17th May2010

Your New Favorite Band: Red Drapes

by Todd

We like modern music. We really do. In fact, we’ve cemented a reputation for finding great new bands who are taking music in new and vital directions. Those who say that music died in the late 80′s are shunned by us, as we aim to show that music continues to evolve. But….. We must profess our love of 80′s British music: Echo and the Bunnymen, The Cure, Joy Division, The Smiths, etc.. So when we find a band that embraces those influences without making us feel guilty, we quietly stand in the corner and jump up and down. Hailing from London, England, Red Drapes take the sound of that era and make it sound fresh. Themes of isolation, banality, unhappiness (ie; all of our favorite things) are the backdrop for music that’s layered with great melodies. Following opening slots for bands like (TDOA faves) The Boxer Rebellion and using former Bunnymen producer Laurie Latham, we envision an upward trajectory for this group. The band took some time to talk to us about using your influences to create unique art and charmed us with their chiming guitars.

TDOA: We love the sound on these recordings. Can you satisfy the equipment geeks among us and talk about your guitar and amp set-ups?

RD: Our basic sound is Fender Jazz Master and a Fender Telecaster through Fender blues-deluxe combos. Ibanez Tube Screamer distortion, plenty of reverb from Boss Reverb RV-3, Electro-Harmonix Holy Grail and MXR Carbon Copy delay, among others. We tend to prefer analog over digital on effects, where possible.

TDOA: The influences you list, are a virtual who’s-who of our favorite bands. Can you talk about how you incorporate those influences while still creating your own unique sound?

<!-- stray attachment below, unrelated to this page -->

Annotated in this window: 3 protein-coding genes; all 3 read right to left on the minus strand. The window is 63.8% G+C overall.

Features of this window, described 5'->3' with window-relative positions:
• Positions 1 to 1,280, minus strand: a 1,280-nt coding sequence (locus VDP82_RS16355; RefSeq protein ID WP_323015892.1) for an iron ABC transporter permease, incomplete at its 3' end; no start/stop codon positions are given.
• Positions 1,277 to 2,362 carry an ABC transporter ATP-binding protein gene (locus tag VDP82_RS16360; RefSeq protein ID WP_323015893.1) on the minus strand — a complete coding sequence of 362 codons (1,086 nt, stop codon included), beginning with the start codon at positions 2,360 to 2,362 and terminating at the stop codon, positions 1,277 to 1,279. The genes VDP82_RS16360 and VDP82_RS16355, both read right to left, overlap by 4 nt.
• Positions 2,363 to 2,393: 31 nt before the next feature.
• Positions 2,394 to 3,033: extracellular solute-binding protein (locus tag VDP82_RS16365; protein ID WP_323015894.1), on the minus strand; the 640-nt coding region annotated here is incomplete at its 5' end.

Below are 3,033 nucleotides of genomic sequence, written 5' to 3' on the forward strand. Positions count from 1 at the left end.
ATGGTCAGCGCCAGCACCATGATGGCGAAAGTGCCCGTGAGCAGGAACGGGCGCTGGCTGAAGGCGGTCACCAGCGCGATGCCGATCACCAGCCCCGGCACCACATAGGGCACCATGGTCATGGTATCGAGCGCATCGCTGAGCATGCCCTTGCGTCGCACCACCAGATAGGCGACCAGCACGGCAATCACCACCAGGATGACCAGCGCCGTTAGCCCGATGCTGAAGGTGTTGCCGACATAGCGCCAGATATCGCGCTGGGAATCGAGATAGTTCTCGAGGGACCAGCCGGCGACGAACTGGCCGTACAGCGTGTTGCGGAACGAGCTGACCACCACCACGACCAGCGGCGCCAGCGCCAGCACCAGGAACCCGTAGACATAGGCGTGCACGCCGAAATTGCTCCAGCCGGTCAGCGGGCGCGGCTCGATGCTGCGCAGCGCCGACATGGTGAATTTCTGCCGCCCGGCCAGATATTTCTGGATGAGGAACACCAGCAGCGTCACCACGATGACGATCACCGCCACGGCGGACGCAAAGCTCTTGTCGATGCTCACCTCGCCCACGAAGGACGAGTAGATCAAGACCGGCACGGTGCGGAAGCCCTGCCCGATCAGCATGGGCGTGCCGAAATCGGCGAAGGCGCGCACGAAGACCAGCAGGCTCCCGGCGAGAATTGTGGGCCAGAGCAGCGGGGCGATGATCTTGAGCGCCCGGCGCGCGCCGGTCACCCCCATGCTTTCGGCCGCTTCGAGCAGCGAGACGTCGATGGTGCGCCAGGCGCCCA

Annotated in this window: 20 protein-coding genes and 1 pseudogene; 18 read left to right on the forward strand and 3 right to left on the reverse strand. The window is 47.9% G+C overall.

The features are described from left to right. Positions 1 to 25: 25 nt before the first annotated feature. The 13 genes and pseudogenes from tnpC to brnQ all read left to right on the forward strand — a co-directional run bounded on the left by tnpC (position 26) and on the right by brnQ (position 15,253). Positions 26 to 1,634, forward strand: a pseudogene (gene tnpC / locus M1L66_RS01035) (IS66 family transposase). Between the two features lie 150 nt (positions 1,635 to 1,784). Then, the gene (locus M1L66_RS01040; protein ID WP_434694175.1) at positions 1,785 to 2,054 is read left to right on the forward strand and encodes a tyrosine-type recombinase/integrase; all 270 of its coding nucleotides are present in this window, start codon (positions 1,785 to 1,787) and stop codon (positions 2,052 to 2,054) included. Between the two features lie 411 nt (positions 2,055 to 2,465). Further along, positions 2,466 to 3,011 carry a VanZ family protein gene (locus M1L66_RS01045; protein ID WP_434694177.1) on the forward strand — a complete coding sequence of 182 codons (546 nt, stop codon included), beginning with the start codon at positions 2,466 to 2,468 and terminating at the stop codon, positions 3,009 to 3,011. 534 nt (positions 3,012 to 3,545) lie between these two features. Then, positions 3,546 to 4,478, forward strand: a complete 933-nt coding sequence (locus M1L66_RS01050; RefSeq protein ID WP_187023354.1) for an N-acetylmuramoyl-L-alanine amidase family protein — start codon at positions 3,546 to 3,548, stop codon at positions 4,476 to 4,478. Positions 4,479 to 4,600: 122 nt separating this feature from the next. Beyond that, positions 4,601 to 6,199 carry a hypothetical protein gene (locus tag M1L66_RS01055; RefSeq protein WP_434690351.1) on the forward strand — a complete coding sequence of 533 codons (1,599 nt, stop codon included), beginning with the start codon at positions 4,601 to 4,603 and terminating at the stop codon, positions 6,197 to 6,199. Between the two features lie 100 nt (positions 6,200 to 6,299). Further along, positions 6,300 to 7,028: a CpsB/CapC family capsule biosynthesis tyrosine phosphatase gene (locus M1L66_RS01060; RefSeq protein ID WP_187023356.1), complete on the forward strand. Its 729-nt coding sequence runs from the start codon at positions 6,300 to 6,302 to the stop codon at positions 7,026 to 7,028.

RD: This is difficult to say. As much as the next person, we have all the sounds and structures of our influential bands and musicians in our heads. It is difficult ignore the impulses you get from what you listen to. We think it is important not to let these influences get the better of our writing and simply create the music that naturally comes to us via our sub-conscience. The structures in our songs are lead by emotions on the day of writing, so the songs are very much driven by feeling.

We have always been melodious and lyrically strong. A few key bands and musicians (as well as a sea of others) strongly influence our vocal melodies, melodramatic guitar parts and moody, spacious drums and bass. It’s important to make sure your influences remain your influences and not dictate the direction of your writing.

TDOA: Can you talk a bit about the video for Reflection and your views on the general importance of making videos?

RD: The video for Reflection was shot with one camera over a couple of hours in our rehearsal room in South London. It was filmed by director Evan Pugh and encompasses his naturalist style of film. We are very happy with it and the beauty of the video is the simplicity.

We think it is fair to say that in this modern era, having a video to accompany a song plays a very important part in the promotion of a band. It enables the industry and public alike to identify with the individuals in the group and form a better idea of the image of the band, not to mention giving the artist a chance to include a visual concept that relates to the lyrical content.

TDOA: Who produced the demos that you’ve recorded and what plans do you have for future recording?